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Problems of Forensic Sciences 2017  Vol. 110 (CX)  97-109
 
ESTIMATING THE CHANGE IN CONCENTRATION OF THC IN THE BLOOD OF DRIVERS OVER THE TIME BETWEEN STOPPING AND COLLECTION OF BLOOD FOR TESTING

Wojciech LECHOWICZ, Piotr ADAMOWICZ, Dominik BAKALARZ, Dominika GIL, Joanna GIEROŃ, Agnieszka SKULSKA, Bogdan TOKARCZYK
Institute of Forensic Research, Kraków, Poland

Streszczenie

It is difficult to assess the effect of substances acting similarly to alcohol on the psychomotor efficiency of a driver in cases of substances that are rapidly distributed to organs of the body, quickly metabolized or spontaneously decomposed under the influence of the environment in which they are located. Such process can play a role in situations where it is necessary to interpret the result of a test on a blood sample collected a long time after a driver has been stopped. Among such compounds is ∆9-tetrahydrocannabinol (THC) – a psychoactive hallucinogenic component of popular cannabis products known as marijuana and hashish.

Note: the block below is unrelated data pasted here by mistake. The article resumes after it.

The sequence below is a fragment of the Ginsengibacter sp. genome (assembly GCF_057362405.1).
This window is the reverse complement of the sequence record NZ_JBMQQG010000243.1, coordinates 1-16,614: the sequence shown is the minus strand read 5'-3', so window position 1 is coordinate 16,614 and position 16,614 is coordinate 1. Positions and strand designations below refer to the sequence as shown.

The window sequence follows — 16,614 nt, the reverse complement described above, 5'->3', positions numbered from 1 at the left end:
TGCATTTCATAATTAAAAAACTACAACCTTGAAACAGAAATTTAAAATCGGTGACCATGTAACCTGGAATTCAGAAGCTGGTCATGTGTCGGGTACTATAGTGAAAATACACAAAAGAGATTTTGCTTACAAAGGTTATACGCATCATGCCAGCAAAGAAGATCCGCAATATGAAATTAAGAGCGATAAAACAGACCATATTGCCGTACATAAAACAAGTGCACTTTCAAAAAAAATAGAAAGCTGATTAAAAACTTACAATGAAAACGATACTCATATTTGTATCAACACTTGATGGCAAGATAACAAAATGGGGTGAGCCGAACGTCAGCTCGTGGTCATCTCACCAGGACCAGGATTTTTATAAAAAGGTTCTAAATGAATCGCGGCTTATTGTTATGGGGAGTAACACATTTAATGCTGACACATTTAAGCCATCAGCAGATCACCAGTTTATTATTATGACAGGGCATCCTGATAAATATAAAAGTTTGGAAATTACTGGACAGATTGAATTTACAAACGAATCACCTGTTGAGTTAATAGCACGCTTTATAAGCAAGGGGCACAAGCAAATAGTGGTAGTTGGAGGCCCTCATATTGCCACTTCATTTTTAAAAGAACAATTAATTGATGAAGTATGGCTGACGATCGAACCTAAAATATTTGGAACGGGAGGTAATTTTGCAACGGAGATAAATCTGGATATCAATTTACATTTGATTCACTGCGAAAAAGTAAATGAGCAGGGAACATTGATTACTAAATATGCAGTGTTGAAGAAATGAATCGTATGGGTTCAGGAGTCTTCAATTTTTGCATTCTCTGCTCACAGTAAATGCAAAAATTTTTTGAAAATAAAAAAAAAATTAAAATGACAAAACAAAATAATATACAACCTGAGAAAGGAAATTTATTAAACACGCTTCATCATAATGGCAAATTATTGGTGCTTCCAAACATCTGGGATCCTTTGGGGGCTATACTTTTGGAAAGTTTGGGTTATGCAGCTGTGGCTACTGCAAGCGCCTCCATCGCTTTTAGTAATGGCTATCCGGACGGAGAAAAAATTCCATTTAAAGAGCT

As transpires from an analysis of data from blood collection protocols and test requests in Poland, the mean period of time between a driver being stopped for a routine roadside control and blood collection was 2 hours and 40 minutes (median: 2 hours 20 min), and in the case of a road incident, this period was exactly 3 hours (median: 2 hours 50 min). Among 60 recorded cases, it was never shorter than 1 hour. For 27 drivers, for whom blood was collected two or three times at 1 hour intervals, it was shown that only for concentrations of THC in whole blood above 2 ng/ml was a significant drop in its concentration observed (over 0.13 ng/ml) in the course of one hour. This conclusion is particularly important when interpreting concentrations of THC within the range of concentrations (1–2.5 ng/ml) proposed by forensic toxicologists as thresholds for penalization for driving a vehicle under the influence of THC in Poland.


Słowa kluczowe

THC; Elimination; Blood; Drivers; Interpretation.


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